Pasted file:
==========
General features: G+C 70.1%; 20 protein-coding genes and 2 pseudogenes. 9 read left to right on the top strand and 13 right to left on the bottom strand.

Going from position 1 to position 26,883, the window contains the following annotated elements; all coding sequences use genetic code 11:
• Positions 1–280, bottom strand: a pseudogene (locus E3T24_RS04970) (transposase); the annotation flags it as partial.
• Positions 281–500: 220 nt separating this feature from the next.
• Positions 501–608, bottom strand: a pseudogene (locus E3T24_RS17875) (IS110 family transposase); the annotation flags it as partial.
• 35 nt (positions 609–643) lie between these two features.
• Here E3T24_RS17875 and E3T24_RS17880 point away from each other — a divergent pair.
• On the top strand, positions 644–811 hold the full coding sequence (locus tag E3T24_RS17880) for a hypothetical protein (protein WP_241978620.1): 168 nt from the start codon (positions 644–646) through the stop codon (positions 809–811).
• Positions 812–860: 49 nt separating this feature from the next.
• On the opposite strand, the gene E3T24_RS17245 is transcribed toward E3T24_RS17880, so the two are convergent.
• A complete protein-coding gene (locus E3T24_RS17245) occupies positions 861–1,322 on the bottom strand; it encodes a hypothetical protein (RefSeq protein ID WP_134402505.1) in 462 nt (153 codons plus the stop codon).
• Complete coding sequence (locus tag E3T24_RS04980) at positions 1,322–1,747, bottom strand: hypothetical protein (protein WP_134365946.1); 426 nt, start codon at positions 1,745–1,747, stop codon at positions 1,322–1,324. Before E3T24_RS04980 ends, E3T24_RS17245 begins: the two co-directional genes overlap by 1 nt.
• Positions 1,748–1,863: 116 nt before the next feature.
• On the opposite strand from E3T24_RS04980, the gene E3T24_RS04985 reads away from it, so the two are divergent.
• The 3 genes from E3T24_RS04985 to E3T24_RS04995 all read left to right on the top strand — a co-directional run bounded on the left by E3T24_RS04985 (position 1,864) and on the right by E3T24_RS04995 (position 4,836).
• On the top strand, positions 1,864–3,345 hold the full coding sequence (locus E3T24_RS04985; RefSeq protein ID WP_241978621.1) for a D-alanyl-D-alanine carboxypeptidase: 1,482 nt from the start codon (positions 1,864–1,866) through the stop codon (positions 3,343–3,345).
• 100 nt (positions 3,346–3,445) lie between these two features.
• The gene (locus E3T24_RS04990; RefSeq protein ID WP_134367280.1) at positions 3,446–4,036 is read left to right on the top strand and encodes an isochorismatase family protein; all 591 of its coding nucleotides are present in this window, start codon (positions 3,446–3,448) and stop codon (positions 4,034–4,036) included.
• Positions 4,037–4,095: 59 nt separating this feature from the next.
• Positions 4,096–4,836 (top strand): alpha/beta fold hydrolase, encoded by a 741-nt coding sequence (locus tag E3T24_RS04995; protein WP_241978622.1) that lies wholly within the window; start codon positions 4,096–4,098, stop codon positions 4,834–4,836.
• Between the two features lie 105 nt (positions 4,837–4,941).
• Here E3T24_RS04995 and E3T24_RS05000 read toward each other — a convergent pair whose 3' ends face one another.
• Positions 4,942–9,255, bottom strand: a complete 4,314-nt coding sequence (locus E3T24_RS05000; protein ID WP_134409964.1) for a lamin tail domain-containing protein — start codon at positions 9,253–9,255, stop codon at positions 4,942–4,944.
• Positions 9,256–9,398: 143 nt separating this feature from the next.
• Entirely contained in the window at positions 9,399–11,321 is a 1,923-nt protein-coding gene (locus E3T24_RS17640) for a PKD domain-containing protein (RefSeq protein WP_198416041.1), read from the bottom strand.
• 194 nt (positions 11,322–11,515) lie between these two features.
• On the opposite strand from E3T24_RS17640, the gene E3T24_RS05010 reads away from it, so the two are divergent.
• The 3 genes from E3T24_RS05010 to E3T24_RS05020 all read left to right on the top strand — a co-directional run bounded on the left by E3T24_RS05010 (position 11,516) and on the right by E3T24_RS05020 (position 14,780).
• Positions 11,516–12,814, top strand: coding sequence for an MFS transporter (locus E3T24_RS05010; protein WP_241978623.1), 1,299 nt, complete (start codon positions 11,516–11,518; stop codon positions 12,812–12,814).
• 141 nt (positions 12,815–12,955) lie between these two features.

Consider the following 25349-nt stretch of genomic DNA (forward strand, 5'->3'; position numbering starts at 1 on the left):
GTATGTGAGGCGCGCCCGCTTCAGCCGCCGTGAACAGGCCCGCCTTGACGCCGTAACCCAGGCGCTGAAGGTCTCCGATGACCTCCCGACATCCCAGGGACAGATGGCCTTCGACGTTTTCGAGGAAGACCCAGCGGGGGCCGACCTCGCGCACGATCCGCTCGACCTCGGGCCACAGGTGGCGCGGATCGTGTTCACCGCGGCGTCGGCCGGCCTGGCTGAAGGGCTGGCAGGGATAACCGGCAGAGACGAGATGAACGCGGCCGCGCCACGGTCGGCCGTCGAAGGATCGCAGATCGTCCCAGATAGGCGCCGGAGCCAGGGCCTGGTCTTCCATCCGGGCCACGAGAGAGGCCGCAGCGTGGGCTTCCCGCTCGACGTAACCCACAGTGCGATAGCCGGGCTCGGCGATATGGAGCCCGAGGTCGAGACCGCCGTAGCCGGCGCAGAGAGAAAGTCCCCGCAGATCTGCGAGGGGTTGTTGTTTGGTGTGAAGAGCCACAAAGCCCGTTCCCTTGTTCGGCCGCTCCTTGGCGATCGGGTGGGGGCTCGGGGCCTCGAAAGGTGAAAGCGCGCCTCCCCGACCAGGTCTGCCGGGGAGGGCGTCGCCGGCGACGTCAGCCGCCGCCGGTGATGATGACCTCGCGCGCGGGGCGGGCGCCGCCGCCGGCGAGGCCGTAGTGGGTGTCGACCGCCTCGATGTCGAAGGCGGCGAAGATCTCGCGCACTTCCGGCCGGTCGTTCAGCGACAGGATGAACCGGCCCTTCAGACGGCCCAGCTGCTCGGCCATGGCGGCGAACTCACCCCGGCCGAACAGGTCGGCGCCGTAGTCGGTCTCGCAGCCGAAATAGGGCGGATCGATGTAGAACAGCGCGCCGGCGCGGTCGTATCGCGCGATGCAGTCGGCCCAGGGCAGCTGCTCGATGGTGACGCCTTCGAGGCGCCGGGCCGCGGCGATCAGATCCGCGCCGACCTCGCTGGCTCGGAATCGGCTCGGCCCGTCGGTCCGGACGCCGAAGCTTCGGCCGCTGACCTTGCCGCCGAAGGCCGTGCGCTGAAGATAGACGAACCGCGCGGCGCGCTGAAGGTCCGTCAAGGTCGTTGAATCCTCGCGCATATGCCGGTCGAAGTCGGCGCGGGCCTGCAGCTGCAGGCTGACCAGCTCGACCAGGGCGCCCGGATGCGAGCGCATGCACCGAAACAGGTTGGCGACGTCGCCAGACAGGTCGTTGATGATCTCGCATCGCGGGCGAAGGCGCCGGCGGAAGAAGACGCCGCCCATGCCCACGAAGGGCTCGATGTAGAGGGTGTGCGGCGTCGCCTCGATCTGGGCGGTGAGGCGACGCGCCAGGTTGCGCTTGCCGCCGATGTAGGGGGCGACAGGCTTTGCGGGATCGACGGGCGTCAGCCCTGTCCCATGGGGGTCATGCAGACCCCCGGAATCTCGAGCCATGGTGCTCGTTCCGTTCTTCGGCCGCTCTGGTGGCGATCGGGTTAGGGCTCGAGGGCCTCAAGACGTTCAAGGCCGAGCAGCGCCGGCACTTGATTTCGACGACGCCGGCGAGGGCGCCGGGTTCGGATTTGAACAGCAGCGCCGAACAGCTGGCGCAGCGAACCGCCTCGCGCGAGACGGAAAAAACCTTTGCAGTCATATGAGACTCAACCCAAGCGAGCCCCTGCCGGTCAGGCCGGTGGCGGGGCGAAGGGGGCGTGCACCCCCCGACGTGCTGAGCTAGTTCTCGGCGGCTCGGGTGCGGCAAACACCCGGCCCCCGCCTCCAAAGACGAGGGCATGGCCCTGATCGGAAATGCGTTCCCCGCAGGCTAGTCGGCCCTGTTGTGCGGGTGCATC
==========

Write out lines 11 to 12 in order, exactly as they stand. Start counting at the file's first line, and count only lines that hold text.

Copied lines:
• A complete protein-coding gene (locus E3T24_RS17245) occupies positions 861–1,322 on the bottom strand; it encodes a hypothetical protein (RefSeq protein ID WP_134402505.1) in 462 nt (153 codons plus the stop codon).
• Complete coding sequence (locus tag E3T24_RS04980) at positions 1,322–1,747, bottom strand: hypothetical protein (protein WP_134365946.1); 426 nt, start codon at positions 1,745–1,747, stop codon at positions 1,322–1,324. Before E3T24_RS04980 ends, E3T24_RS17245 begins: the two co-directional genes overlap by 1 nt.